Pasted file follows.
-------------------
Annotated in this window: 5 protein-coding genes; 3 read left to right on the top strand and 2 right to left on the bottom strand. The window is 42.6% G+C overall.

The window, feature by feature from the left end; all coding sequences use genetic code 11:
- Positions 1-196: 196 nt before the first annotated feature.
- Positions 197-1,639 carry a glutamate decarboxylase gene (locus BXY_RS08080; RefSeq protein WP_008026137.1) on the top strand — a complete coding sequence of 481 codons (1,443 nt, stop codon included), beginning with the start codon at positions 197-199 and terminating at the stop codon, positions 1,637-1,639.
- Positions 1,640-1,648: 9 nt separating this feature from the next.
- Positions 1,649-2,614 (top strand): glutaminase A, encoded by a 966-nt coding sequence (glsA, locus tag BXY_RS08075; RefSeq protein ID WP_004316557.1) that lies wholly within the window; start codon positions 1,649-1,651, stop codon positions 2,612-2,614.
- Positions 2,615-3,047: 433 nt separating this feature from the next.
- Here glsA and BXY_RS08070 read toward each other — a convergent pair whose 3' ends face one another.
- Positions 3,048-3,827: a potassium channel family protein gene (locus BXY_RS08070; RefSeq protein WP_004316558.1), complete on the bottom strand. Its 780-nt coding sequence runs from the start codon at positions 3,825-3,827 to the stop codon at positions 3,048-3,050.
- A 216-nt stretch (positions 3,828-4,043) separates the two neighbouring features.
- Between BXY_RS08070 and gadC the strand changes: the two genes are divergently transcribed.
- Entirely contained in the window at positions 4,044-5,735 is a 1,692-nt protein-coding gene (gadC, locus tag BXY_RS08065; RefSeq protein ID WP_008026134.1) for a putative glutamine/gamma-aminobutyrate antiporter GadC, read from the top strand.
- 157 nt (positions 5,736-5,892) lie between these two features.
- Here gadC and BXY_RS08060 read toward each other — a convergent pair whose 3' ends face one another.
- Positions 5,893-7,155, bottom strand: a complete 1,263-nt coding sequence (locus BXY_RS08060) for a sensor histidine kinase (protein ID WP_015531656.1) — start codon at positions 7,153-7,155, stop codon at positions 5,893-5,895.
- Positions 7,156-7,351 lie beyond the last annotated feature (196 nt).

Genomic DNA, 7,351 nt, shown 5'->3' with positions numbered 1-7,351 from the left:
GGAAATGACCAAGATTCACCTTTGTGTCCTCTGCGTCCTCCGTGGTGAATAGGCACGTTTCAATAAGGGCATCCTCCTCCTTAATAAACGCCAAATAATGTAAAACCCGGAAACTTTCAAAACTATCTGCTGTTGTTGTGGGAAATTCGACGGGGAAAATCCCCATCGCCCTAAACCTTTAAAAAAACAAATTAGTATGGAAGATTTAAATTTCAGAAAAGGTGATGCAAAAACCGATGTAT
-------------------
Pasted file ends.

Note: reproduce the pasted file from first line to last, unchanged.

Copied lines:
Annotated in this window: 5 protein-coding genes; 3 read left to right on the top strand and 2 right to left on the bottom strand. The window is 42.6% G+C overall.

The window, feature by feature from the left end; all coding sequences use genetic code 11:
- Positions 1-196: 196 nt before the first annotated feature.
- Positions 197-1,639 carry a glutamate decarboxylase gene (locus BXY_RS08080; RefSeq protein WP_008026137.1) on the top strand — a complete coding sequence of 481 codons (1,443 nt, stop codon included), beginning with the start codon at positions 197-199 and terminating at the stop codon, positions 1,637-1,639.
- Positions 1,640-1,648: 9 nt separating this feature from the next.
- Positions 1,649-2,614 (top strand): glutaminase A, encoded by a 966-nt coding sequence (glsA, locus tag BXY_RS08075; RefSeq protein ID WP_004316557.1) that lies wholly within the window; start codon positions 1,649-1,651, stop codon positions 2,612-2,614.
- Positions 2,615-3,047: 433 nt separating this feature from the next.
- Here glsA and BXY_RS08070 read toward each other — a convergent pair whose 3' ends face one another.
- Positions 3,048-3,827: a potassium channel family protein gene (locus BXY_RS08070; RefSeq protein WP_004316558.1), complete on the bottom strand. Its 780-nt coding sequence runs from the start codon at positions 3,825-3,827 to the stop codon at positions 3,048-3,050.
- A 216-nt stretch (positions 3,828-4,043) separates the two neighbouring features.
- Between BXY_RS08070 and gadC the strand changes: the two genes are divergently transcribed.
- Entirely contained in the window at positions 4,044-5,735 is a 1,692-nt protein-coding gene (gadC, locus tag BXY_RS08065; RefSeq protein ID WP_008026134.1) for a putative glutamine/gamma-aminobutyrate antiporter GadC, read from the top strand.
- 157 nt (positions 5,736-5,892) lie between these two features.
- Here gadC and BXY_RS08060 read toward each other — a convergent pair whose 3' ends face one another.
- Positions 5,893-7,155, bottom strand: a complete 1,263-nt coding sequence (locus BXY_RS08060) for a sensor histidine kinase (protein ID WP_015531656.1) — start codon at positions 7,153-7,155, stop codon at positions 5,893-5,895.
- Positions 7,156-7,351 lie beyond the last annotated feature (196 nt).

Genomic DNA, 7,351 nt, shown 5'->3' with positions numbered 1-7,351 from the left:
GGAAATGACCAAGATTCACCTTTGTGTCCTCTGCGTCCTCCGTGGTGAATAGGCACGTTTCAATAAGGGCATCCTCCTCCTTAATAAACGCCAAATAATGTAAAACCCGGAAACTTTCAAAACTATCTGCTGTTGTTGTGGGAAATTCGACGGGGAAAATCCCCATCGCCCTAAACCTTTAAAAAAACAAATTAGTATGGAAGATTTAAATTTCAGAAAAGGTGATGCAAAAACCGATGTAT